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Helping Your Kids Deal with Peer Pressure

School-aged kids of all ages experience peer pressure.  Wise parents start addressing this issue before it begins, and they reinforce and adapt their techniques as the kids’ ages and circumstances change.  Here are some tips to help your kids deal with peer pressure.

Proactive Steps (before peer pressure begins)

Kids’ ability to handle peer pressure well depends in part on their understanding of what is right, what is a little wrong, and what is a lot wrong.  Therefore, parents need to be speaking with their kids about what “right” means to them, what “wrong” means to them, and how to differentiate between a little wrong (i.e., making a mess in the kitchen) and a lot wrong (i.e., stealing the neighbor’s car).  Parents need to discuss character, consequences, and the value and fragility of trust.  Parents should also consider the example that they are setting for their kids.  Are the parents making choices that they would be happy for their kids to emulate?

Kids’ ability to handle peer pressure well depends in part on the kids’ self-knowledge and strength of character.  Therefore, parents need to help their kids learn who they are and how to be true to their sense of self.  Kids need to have some version of the following in their heads when peer pressure is applied to get them to do something that is wrong as defined by their parents.

“No, thanks.  I want to be a dentist, and I am shooting for a track scholarship to college.  If I do drugs, I will lose out on everything I want.  I won’t get the scholarship . . . and I can’t go to college without the scholarship . . . and I can’t become a dentist without going to college.”

Kids’ need to have a fail-safe when their broad shoulders just aren’t broad enough.  Therefore, parents need to tell their kids that, in such an event, the kids should find a way to let the parents shoulder the responsibility.  Kids using this fail-safe may say, “No, thanks!  I can’t go to your kegger tonight.  I got in some hot water last night, and now I have to do all kinds of chores for Mom and Dad this evening as my punishment.”  (Note:  it is not a good idea to encourage your kids to lie.  Your kids can, however, be encouraged to present information carefully.  In the example above, perhaps, on the night before, the mother expressed frustration for the ongoing mess that is the kids’ bedrooms.  While the bedrooms don’t need to be cleaned the very next night, they do need to be cleaned soon due to parental dissatisfaction with their current state of cleanliness or lack thereof.  So, the quote above references the “hot water”  from the night before and the chores, such as vacuuming, dusting, and putting items in their proper place that will take place during the kegger.)

Kids’ need to know that their parents will be available to listen to them, counsel them, and nurture them (rather than condemn them) when peer pressure is applied.    Therefore, parents need to state and re-state, over and over again, that they are available for these purposes.

Reactive Steps (after peer pressure begins)

When parents become aware that their kids are experiencing peer pressure, they should openly but privately discuss this with their kids.  Many questions may be appropriate.  “You seem really quiet.  Is something troubling you?”  “Are you being pressured to skip school on Friday?”  “What are your thoughts about what is going on?”  “Do you want to do that?”  “What are the consequences if you do that?”  “What are the consequences if you don’t do that?”  “Is there any way of avoiding the trouble that may come if you ignore the peer pressure?”  “Is there anything I can do to help?”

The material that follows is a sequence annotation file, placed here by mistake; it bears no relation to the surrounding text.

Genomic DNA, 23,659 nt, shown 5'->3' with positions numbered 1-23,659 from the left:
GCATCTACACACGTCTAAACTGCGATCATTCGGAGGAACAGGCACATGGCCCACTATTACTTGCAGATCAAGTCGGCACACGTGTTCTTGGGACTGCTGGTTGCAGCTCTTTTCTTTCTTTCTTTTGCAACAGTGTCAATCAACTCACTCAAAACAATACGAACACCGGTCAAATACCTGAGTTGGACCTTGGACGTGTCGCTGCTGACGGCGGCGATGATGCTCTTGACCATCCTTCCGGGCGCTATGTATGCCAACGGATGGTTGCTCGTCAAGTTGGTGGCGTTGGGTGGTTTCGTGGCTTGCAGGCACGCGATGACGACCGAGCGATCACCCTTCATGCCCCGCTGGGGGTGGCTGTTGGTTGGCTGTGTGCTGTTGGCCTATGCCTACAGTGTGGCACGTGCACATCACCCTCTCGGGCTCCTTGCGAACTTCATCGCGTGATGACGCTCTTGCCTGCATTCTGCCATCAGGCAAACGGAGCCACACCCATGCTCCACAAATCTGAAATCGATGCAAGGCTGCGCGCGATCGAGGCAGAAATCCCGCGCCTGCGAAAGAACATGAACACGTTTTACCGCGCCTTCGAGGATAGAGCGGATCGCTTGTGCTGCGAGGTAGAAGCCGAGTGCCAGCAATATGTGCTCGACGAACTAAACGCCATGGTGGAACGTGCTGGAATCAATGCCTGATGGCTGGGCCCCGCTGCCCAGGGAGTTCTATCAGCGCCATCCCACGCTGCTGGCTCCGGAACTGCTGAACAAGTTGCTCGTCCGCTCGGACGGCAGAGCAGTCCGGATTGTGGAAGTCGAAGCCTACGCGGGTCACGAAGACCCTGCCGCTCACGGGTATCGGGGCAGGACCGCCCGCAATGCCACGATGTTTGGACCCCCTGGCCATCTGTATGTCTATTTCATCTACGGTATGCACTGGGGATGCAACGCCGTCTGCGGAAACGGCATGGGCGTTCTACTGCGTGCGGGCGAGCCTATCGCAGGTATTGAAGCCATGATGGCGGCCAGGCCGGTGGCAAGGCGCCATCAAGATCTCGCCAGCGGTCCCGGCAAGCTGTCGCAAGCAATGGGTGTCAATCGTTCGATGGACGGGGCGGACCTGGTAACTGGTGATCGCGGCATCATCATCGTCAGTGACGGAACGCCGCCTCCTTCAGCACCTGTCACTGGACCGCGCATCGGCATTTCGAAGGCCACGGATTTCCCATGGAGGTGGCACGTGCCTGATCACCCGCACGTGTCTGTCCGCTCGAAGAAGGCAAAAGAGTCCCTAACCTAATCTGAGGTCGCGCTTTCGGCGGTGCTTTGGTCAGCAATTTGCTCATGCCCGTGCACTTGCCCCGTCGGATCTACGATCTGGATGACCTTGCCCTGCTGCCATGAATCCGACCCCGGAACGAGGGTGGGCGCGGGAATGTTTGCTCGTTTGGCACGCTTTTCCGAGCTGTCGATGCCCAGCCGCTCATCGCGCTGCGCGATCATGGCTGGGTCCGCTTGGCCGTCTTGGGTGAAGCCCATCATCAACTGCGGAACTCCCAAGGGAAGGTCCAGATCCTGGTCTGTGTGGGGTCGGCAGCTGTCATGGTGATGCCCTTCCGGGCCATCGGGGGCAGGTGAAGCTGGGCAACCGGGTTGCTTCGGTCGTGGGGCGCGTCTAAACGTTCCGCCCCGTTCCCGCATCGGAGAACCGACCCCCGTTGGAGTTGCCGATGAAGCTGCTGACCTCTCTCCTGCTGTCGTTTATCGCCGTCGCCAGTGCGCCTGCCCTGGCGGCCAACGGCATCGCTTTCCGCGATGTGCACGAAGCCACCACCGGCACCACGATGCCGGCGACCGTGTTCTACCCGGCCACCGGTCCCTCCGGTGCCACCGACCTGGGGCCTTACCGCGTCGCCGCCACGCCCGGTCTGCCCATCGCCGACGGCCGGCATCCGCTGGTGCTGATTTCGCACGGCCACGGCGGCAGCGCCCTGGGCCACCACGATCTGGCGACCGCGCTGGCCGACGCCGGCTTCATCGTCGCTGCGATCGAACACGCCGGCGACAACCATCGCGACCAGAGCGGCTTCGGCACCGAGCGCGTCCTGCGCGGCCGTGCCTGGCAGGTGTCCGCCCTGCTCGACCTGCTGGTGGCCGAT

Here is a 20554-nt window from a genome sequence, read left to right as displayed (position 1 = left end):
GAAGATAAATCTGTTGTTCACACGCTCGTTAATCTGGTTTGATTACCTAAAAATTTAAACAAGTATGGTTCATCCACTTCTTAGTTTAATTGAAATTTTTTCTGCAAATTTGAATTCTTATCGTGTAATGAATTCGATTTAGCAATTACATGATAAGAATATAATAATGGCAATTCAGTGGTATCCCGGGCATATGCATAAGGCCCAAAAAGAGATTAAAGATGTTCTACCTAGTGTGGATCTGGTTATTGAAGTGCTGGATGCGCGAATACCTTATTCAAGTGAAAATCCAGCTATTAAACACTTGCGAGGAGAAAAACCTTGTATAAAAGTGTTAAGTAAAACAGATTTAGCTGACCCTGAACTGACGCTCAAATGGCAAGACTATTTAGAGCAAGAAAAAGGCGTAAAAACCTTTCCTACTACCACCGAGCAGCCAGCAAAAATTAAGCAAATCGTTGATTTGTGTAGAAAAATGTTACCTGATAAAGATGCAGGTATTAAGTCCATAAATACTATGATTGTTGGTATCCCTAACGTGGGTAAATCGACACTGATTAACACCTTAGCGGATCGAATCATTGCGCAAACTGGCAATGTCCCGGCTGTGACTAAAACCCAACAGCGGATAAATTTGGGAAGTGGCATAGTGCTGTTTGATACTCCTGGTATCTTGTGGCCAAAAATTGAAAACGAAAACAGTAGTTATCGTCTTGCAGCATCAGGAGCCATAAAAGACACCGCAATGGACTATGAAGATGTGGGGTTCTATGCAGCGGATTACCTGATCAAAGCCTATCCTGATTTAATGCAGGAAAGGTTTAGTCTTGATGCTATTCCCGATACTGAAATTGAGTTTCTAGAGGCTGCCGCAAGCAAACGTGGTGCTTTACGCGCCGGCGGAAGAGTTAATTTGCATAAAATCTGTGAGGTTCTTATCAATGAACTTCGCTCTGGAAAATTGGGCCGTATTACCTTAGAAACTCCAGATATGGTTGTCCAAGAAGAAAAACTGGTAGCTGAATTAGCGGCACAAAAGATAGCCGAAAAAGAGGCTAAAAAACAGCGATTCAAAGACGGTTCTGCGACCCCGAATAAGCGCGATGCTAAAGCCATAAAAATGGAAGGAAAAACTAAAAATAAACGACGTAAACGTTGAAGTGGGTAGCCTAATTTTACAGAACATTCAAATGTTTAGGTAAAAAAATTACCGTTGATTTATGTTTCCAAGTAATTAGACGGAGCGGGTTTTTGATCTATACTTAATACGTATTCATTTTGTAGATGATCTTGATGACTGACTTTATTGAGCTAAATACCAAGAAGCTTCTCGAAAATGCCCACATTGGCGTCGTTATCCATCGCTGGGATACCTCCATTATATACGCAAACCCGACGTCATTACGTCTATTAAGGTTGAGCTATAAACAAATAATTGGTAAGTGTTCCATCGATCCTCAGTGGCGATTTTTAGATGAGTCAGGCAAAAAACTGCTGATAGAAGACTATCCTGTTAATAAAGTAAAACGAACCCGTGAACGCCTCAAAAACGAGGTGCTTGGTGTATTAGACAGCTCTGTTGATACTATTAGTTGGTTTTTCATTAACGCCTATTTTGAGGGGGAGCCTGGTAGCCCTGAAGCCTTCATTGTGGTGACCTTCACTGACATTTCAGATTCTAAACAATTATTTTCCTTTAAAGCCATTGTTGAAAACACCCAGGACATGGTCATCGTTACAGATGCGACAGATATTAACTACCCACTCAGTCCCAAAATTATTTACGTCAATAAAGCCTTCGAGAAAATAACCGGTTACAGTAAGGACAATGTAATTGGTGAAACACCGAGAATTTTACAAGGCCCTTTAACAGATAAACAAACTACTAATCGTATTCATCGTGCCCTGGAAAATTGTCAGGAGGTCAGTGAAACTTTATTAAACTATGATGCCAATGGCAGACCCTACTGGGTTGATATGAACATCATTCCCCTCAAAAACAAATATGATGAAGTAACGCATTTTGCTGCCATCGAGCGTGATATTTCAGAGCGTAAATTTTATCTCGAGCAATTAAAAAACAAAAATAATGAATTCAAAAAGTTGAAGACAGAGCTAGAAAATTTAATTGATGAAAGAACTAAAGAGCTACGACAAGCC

When parents become aware of frequent peer pressure from one or more common sources, parents should openly and privately discuss this with their kids.  Again, many questions may be appropriate.  “Have you noticed that Chris has been involved in every peer pressure incident you’ve experienced?”  “Why do you think Chris is so big into peer pressure?”  “Now that we think we understand what is driving Chris’ behaviors, is there something you can do to approach Chris differently so that things can move forward differently?”  “Would it be ok if I spoke with Chris’ parents?”

Reactive Steps (after peer pressure has advanced to bullying)

When parents become aware that peer pressure has advanced to bullying, parents need to speak with their kids about what they (the parents) will be doing to correct the situation.  Parents should visit with the kids’ teachers, school administrators, and counselors.  The bullies should be confronted and closely monitored by school officials.  Perhaps the classroom seating arrangement can be altered to move the bully away from the kids s/he has been bullying.  The bully or the bullied may be transferred to a different classroom.  If all else fails, the kids who are being bullied may need to be transferred to a different class, a different school.

If the bullying is particularly severe and may violate laws of the locale, law enforcement should be notified.  All reasonable attempts should be made to conceal the names of the bullied kids.  For example, can reports be made anonymously or at least confidentially?

When parents become aware that their kids are experiencing distress from the bullying, parents are wise to provide them loving support and additionally make an appointment for them to visit with a counselor to help them deal with their distress.

By following the tips above, you can help kids deal with peer pressure.  For more useful information, continue to visit Care4hire.com.

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